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Snorkeling the Great Barrier Reef

Snorkeling the Great Barrier Reef

Port Douglas

Getting There - Most of the reef tours that run out of Port Douglas depart from the main marina, located on Wharf Street. There are a variety of operators, ranging from small boats to large ferries, depending on your budget and personal preference. 

The Snorkel - With a family trip to Port Douglas scheduled for July 2023, this was an area I had wanted to visit for a long time. With two World Heritage Sites on the lifelong list of places to experience as an adult, the Daintree and the Great Barrier Reef, first on the agenda for the trip was the Great Barrier Reef. Having visited Ningaloo Reef for the second time, a month prior to this trip, I was keen to see how they both compared, and also get in plenty of snorkeling while it's the off-season back in Perth. 

There are no shortage of tour operators running out of Port Douglas, and we ended up selecting Wavelength due to the relative small numbers on each tour compared to others. There is one tour boat parked in the marina that looks like a converted ferry, which did not look like it would be the most enjoyable experience. Unlike Ningaloo where you can walk off the beach and immerse yourself in the coral reef, the Great Barrier Reef is located about 90 minutes by boat before you reach the good snorkeling sites. With the jellyfish that plague the beaches here, you are left with the tours being the best way to get out into the water. Joining Caris and myself on the tour was Candy and Hal, who we toured Tasmania with back in 2021. After selecting our wetsuits and getting a briefing from the crew about what to expect over the course of the day, we were soon powering away from the marina. Getting out to the various reef sites they can visit depending on the conditions requires crossing open water, so if you get seasick, pack some tablets.

Today we would be visiting Opal Reef to start with, getting in the first of three extended snorkels for the day. I had heard some not so nice stories about tours on the Great Barrier Reef taking you to floating platforms with large crowds, where you see some degraded reef. As you can see in the photos, this wasn't the case and when we arrived at the first snorkeling site, there was no platform to be found. Keen to get in the water, we jumped straight off the back of the boat and swam towards the reef. Given we were about 50km offshore, I wasn't expecting the water to be as shallow as it was. The boat was parked in about 5-7m of water and the shallowest part of the first reef we explored was just over a metre deep. This was a welcome relief as Caris is still learning how to duck-dive, so would be able to see a lot more in the shallower waters. The crew had let us know where the best spots were, so we ventured out and it didn't take long before we spotted an array of marine life ranging from Giant Clams, to Butterflyfish, to a Bluespotted Fantail Ray.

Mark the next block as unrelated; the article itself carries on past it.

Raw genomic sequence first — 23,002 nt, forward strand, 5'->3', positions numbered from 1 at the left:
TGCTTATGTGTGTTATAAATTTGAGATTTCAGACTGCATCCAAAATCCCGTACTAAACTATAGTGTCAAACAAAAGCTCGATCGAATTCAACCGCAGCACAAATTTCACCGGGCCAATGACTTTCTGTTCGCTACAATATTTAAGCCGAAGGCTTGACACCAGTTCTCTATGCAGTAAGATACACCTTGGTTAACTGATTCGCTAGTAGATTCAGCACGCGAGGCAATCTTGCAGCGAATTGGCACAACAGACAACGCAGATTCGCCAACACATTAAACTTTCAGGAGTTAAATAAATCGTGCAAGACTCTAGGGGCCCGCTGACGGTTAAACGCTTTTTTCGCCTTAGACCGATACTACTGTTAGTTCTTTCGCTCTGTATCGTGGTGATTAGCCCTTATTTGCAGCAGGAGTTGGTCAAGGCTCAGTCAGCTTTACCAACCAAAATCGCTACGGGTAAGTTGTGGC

Armed with my faithful Olympus TG6 that has served me well over the years, Caris and I surveyed the reef and started exploring the various canyons and crevices that were bursting with life. There were different coloured corals everywhere, sea grasses, giant clams and a great number of fish species to be photographed. Trying to keep a steady hand, underwater photography is a tricky practice when you don't have a weighted belt and the fish keep ducking into dark corners of the reef. Not knowing how long we'd have before the boat horn would sound, if I could get a good photo then fantastic but I was keen to keep moving and see what else was here. There was plenty to see and it felt amazing to be back in the water so soon after Ningaloo. Most of the fish didn't seem too worried about hiding and I was spotting plenty of new species on every section of the reef we visited. 

Eventually Caris and I separated as I was following different fish, letting them lead me to new and exciting spots along the reef. Along with the fish, the coral formations were really interesting to photograph with lots of plate coral, staghorn coral and softer forms that looked like oyster mushrooms. There has been a lot of news over the past couple of decades about the Great Barrier Reef and the coral bleaching events that have taken place thanks to rising sea temperatures and extremes of weather. While coral bleaching is not a unregular event on the reef, the frequency of such events is cause for concern, but listening to the crew (most were marine biologists or studying to become one), the reef is still fairly healthy. I think people come to the Great Barrier Reef and expect the vibrant colours they see in professional photos, something often achieved with filters, post processing and high end equipment. Coral is naturally fairly washed out in colour, apart from a few brighter species.